Africa’s Badminton Queen Sets Sight on The Olympics (Audio)

It was never really in doubt that Africa’s top-ranked player would steamroller to the gold medal at the 2018 National Sports Festival after scoring impressive tournament victories in Zambia and South Africa in the lead up to the Festival.

Dorcas Adesokan’s 21-8 21-16 final victory over Deborah Ukeh in the Badminton singles event at the 2018 NSF was expected but for Africa’s top-ranked player who also won gold in this event at the 2012 Festival in Lagos, every victory is one to savour.  

“Winning gold made me very happy, I won gold at the last one (Eko, 2012) and now that I have retained my position I’m very glad and also for Ogun State I’m so happy to add a gold to the medals,” she says to

Adesokan is certainly on a gold rush, her victory at the 19th NSF comes on the back of victories in the Zambia International where she beat home favourite Omar Siamupangila in the singles final and at the South Africa International Badminton Championship where she defeated Jordanian Domou Amro in straight sets to win the tournament.

She now has her sights set on the First Rivers Governor’s National Badminton Championship which serves off on Wednesday, December 19 2018, in PortHarcourt and true to form; it is victory or nothing for Adesokan.

“I hope for better in Port Harcourt because I have to continue winning and I have to be the champion. I’m going for gold especially in singles,” she says.

Adesokan’s focus and ambition is admirable for a 20-year old and having made her NSF debut at the Port Harcourt games in 2010 where she won silver in the badminton singles event, she has shown remarkable grit, talent and consistency to become the top-ranked female African player and also a top 100 in the world.

These remarkable achievements were definitely not something Adesokan – who says she started playing badminton “for pleasure” – envisaged when a teacher randomly selected her for the badminton team in primary school.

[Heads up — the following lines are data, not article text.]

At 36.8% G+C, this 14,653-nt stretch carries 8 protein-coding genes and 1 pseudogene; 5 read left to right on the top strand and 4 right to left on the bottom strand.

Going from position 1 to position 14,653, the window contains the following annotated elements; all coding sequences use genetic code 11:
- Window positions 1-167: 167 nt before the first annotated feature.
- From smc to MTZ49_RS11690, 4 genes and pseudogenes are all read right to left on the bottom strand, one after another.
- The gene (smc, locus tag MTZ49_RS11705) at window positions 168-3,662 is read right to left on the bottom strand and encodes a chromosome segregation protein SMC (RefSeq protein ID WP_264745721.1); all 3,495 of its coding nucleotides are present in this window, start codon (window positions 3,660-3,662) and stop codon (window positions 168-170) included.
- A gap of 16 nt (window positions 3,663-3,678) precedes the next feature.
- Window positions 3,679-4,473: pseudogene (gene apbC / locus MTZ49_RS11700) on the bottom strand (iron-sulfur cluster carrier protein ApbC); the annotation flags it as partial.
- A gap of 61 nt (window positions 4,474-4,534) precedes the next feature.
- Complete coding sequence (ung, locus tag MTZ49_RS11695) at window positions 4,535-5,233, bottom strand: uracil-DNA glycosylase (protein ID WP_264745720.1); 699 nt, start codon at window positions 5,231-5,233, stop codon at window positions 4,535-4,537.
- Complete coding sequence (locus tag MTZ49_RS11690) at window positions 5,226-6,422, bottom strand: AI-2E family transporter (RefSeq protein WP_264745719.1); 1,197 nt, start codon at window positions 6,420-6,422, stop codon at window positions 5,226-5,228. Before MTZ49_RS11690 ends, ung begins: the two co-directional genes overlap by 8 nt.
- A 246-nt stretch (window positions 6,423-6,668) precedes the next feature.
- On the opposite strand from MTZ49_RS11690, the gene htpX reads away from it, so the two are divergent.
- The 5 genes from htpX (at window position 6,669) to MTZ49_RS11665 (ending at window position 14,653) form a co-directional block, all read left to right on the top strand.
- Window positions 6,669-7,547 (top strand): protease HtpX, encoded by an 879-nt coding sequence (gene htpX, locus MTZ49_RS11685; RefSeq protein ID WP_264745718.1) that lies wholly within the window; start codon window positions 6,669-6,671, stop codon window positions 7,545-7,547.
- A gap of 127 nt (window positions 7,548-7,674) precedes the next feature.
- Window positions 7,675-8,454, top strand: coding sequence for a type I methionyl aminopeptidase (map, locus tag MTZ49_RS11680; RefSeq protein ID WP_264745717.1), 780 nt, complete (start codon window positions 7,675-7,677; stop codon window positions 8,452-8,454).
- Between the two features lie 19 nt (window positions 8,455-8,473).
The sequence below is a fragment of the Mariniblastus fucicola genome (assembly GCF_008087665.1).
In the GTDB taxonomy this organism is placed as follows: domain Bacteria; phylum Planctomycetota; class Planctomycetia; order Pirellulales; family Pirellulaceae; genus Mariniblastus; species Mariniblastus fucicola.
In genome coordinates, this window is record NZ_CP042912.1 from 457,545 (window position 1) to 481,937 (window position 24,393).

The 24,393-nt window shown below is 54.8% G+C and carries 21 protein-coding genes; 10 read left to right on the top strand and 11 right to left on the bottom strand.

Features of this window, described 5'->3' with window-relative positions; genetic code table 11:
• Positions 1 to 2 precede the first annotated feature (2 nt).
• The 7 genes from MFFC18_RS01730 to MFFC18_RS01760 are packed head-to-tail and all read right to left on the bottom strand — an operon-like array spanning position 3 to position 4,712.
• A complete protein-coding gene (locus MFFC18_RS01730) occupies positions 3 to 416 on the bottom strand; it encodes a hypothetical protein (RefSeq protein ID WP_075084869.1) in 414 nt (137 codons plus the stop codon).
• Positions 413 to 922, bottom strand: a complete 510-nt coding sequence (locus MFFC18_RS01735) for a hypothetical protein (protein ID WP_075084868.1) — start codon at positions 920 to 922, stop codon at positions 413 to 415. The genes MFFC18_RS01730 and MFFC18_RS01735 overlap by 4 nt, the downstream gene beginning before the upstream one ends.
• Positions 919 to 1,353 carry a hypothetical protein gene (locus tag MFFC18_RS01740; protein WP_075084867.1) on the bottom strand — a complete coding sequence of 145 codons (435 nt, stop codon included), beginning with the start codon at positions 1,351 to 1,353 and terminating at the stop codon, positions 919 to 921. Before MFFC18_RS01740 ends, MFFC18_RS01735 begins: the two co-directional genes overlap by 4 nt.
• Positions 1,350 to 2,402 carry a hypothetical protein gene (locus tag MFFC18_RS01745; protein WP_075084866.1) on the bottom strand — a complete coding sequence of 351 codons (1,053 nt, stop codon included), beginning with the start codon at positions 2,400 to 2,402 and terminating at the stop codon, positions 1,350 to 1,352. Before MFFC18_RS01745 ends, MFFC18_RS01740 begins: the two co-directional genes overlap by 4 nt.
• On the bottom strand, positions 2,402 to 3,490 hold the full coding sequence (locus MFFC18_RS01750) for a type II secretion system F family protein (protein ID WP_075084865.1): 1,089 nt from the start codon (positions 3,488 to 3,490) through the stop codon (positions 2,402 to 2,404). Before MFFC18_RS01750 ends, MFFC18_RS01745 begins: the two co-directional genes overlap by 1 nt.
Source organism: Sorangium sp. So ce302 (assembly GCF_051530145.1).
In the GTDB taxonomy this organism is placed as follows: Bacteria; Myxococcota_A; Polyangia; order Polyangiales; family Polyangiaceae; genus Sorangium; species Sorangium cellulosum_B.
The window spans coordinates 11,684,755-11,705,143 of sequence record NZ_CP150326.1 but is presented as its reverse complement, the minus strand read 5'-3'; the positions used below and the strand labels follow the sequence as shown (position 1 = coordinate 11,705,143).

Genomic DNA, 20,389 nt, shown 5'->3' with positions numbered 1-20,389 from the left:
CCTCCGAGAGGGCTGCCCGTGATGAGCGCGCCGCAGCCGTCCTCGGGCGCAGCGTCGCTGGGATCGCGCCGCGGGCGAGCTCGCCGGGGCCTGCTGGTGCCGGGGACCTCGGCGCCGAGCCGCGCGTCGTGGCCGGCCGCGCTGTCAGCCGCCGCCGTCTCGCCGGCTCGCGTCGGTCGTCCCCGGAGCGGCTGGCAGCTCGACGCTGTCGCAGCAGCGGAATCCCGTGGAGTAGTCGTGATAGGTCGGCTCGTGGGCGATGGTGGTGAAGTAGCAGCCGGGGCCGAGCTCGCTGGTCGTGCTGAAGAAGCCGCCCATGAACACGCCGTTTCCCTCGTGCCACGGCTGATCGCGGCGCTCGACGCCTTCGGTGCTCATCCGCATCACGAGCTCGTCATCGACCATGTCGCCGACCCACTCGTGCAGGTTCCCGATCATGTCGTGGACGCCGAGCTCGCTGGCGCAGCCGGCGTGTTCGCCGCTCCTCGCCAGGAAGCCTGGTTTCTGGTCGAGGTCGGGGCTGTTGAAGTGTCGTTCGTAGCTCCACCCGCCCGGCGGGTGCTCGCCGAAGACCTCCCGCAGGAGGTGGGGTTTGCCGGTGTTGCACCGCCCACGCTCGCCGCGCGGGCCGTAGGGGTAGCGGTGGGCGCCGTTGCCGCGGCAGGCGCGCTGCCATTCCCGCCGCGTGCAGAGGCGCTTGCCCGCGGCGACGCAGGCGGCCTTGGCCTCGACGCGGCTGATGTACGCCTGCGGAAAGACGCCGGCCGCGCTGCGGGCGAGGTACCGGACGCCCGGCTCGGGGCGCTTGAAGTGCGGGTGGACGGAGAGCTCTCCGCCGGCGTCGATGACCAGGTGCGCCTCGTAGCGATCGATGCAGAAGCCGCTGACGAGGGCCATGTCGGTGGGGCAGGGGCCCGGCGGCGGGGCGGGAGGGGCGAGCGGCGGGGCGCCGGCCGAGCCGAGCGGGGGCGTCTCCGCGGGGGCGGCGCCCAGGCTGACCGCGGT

“I started playing badminton when I was in primary school,” she says, “the coach just selected us; ten boys [and] ten girls but I’m glad I could make it. I started playing badminton for pleasure but now it has turned to a very big thing in my life because after my normal life its badminton.”

“I don’t know where I’m going to be now if I’m not playing badminton,” she continues, “I have gone places and met people and I’ve also been able to work with the Ogun State Sports Council through badminton. It has really impacted good things in my life.”

One figure who has played a prominent role in her career so far is the current President of the Badminton Federation of Nigeria (BFN) Frank Orbih who Adesokan describes as being “like a father”.

“[Orbih] is so important in my career because he’s like our father, not just a president,” she says.

“We are a family and he relates to us like a father does and he takes an interest in our lives beyond badminton like school and jobs, we hope we get someone like him if he eventually ends his tenure as president of the BFN. Even the upcoming players, the grassroots players everybody he doesn’t neglect us he talks and relates with everybody like a father.”

Adesokan works with the Ogun State Sports Council to raise the profile of badminton in the state by introducing it to school children in private and public schools in order to encourage pupils and students to take up the sport at an early age and hopefully build a lifelong attachment which would in turn translate to a higher following of badminton in Nigeria.

Adesokan says the problem of modest followership of badminton is an Africa-wide problem although she says the present board of the Badminton Federation of Nigeria (BFN) has done a lot to create more public awareness about the sport, she also feels players could do a lot more to increase the profile of badminton in Nigeria.

“In Africa when you are playing tournaments you often play in front of crowds of 10 or 15 people watching the match so it’s not just in Nigeria. Badminton in Africa is not well known even when you introduce yourself as a badminton player you have to explain the kind of sport that badminton is,” she says.

“Now I think the [BFN] is engaging the media more to publicise our tournaments. In Ogun State we go to schools, private schools and public schools, to introduce badminton to them.

“And I’m also saying this for the rest players, they can start from schools; primary schools, secondary schools from there I know people will pick it up.”

With 2018 almost at an end, Adesokan can look back with pride and satisfaction on what she has accomplished in this year but everything she has done so far is geared towards accumulating the points she needs to fulfil a burning desire to play at the Olympics. 

“Talking of the future, I’m looking forward to the Olympics because that is the biggest tournament ever, I’ve not played there before,” she tells

“I’m currently the African number one and I don’t want to stay there alone, so I’m looking forward to the Olympics. All these tournaments I am making some points so I can gather them for the Olympics so I’m wishing and looking forward to the Olympics.”